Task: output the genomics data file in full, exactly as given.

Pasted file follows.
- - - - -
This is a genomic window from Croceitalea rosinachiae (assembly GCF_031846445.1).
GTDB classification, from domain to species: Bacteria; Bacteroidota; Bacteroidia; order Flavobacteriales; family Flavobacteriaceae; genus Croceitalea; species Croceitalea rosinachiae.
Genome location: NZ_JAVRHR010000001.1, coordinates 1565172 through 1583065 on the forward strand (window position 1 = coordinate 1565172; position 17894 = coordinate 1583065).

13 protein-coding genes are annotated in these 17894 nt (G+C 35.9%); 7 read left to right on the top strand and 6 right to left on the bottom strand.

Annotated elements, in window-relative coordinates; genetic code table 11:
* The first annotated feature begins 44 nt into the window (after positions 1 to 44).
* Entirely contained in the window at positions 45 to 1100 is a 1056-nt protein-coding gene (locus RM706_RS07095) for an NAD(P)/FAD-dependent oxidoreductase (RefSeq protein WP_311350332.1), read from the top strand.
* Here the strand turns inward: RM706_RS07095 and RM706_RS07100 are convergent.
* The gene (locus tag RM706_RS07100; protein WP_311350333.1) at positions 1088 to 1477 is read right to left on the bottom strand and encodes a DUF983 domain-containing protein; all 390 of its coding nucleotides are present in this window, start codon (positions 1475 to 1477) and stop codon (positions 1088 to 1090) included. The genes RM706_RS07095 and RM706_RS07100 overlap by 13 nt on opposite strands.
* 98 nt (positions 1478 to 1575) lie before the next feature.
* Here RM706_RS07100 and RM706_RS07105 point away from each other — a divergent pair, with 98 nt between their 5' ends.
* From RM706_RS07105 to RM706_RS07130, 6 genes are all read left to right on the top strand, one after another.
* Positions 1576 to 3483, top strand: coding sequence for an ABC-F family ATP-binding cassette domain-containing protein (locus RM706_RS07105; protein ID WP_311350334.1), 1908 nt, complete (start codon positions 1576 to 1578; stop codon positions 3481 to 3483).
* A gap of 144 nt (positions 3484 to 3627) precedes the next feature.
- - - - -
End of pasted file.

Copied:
This is a genomic window from Croceitalea rosinachiae (assembly GCF_031846445.1).
GTDB classification, from domain to species: Bacteria; Bacteroidota; Bacteroidia; order Flavobacteriales; family Flavobacteriaceae; genus Croceitalea; species Croceitalea rosinachiae.
Genome location: NZ_JAVRHR010000001.1, coordinates 1565172 through 1583065 on the forward strand (window position 1 = coordinate 1565172; position 17894 = coordinate 1583065).

13 protein-coding genes are annotated in these 17894 nt (G+C 35.9%); 7 read left to right on the top strand and 6 right to left on the bottom strand.

Annotated elements, in window-relative coordinates; genetic code table 11:
* The first annotated feature begins 44 nt into the window (after positions 1 to 44).
* Entirely contained in the window at positions 45 to 1100 is a 1056-nt protein-coding gene (locus RM706_RS07095) for an NAD(P)/FAD-dependent oxidoreductase (RefSeq protein WP_311350332.1), read from the top strand.
* Here the strand turns inward: RM706_RS07095 and RM706_RS07100 are convergent.
* The gene (locus tag RM706_RS07100; protein WP_311350333.1) at positions 1088 to 1477 is read right to left on the bottom strand and encodes a DUF983 domain-containing protein; all 390 of its coding nucleotides are present in this window, start codon (positions 1475 to 1477) and stop codon (positions 1088 to 1090) included. The genes RM706_RS07095 and RM706_RS07100 overlap by 13 nt on opposite strands.
* 98 nt (positions 1478 to 1575) lie before the next feature.
* Here RM706_RS07100 and RM706_RS07105 point away from each other — a divergent pair, with 98 nt between their 5' ends.
* From RM706_RS07105 to RM706_RS07130, 6 genes are all read left to right on the top strand, one after another.
* Positions 1576 to 3483, top strand: coding sequence for an ABC-F family ATP-binding cassette domain-containing protein (locus RM706_RS07105; protein ID WP_311350334.1), 1908 nt, complete (start codon positions 1576 to 1578; stop codon positions 3481 to 3483).
* A gap of 144 nt (positions 3484 to 3627) precedes the next feature.